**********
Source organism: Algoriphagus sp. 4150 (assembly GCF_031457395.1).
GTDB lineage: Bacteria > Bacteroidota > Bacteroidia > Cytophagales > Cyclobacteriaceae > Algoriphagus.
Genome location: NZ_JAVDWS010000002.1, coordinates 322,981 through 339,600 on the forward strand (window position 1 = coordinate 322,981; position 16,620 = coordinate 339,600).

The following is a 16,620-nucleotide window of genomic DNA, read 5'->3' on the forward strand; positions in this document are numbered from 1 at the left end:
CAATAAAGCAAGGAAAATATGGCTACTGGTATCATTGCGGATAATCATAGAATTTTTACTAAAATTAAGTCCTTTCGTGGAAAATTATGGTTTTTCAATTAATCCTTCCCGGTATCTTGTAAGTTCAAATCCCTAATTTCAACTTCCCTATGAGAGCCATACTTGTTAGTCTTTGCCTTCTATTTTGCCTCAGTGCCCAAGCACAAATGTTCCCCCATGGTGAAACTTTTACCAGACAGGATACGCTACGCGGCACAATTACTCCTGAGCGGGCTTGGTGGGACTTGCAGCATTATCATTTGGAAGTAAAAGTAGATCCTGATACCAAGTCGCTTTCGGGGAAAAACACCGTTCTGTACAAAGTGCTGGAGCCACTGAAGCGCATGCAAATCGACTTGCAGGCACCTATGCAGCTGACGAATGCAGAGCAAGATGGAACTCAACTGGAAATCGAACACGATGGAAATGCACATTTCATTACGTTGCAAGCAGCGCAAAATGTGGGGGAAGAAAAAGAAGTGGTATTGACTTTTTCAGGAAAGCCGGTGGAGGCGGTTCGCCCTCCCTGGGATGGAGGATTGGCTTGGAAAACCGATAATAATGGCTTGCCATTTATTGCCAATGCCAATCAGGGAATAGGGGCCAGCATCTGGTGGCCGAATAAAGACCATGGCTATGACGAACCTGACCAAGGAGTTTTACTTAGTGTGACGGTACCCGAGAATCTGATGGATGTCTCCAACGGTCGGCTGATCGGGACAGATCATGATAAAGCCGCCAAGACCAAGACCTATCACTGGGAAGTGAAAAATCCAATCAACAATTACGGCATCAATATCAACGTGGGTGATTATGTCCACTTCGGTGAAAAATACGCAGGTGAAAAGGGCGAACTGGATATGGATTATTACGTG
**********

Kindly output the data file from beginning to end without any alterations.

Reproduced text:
Source organism: Algoriphagus sp. 4150 (assembly GCF_031457395.1).
GTDB lineage: Bacteria > Bacteroidota > Bacteroidia > Cytophagales > Cyclobacteriaceae > Algoriphagus.
Genome location: NZ_JAVDWS010000002.1, coordinates 322,981 through 339,600 on the forward strand (window position 1 = coordinate 322,981; position 16,620 = coordinate 339,600).

The following is a 16,620-nucleotide window of genomic DNA, read 5'->3' on the forward strand; positions in this document are numbered from 1 at the left end:
CAATAAAGCAAGGAAAATATGGCTACTGGTATCATTGCGGATAATCATAGAATTTTTACTAAAATTAAGTCCTTTCGTGGAAAATTATGGTTTTTCAATTAATCCTTCCCGGTATCTTGTAAGTTCAAATCCCTAATTTCAACTTCCCTATGAGAGCCATACTTGTTAGTCTTTGCCTTCTATTTTGCCTCAGTGCCCAAGCACAAATGTTCCCCCATGGTGAAACTTTTACCAGACAGGATACGCTACGCGGCACAATTACTCCTGAGCGGGCTTGGTGGGACTTGCAGCATTATCATTTGGAAGTAAAAGTAGATCCTGATACCAAGTCGCTTTCGGGGAAAAACACCGTTCTGTACAAAGTGCTGGAGCCACTGAAGCGCATGCAAATCGACTTGCAGGCACCTATGCAGCTGACGAATGCAGAGCAAGATGGAACTCAACTGGAAATCGAACACGATGGAAATGCACATTTCATTACGTTGCAAGCAGCGCAAAATGTGGGGGAAGAAAAAGAAGTGGTATTGACTTTTTCAGGAAAGCCGGTGGAGGCGGTTCGCCCTCCCTGGGATGGAGGATTGGCTTGGAAAACCGATAATAATGGCTTGCCATTTATTGCCAATGCCAATCAGGGAATAGGGGCCAGCATCTGGTGGCCGAATAAAGACCATGGCTATGACGAACCTGACCAAGGAGTTTTACTTAGTGTGACGGTACCCGAGAATCTGATGGATGTCTCCAACGGTCGGCTGATCGGGACAGATCATGATAAAGCCGCCAAGACCAAGACCTATCACTGGGAAGTGAAAAATCCAATCAACAATTACGGCATCAATATCAACGTGGGTGATTATGTCCACTTCGGTGAAAAATACGCAGGTGAAAAGGGCGAACTGGATATGGATTATTACGTG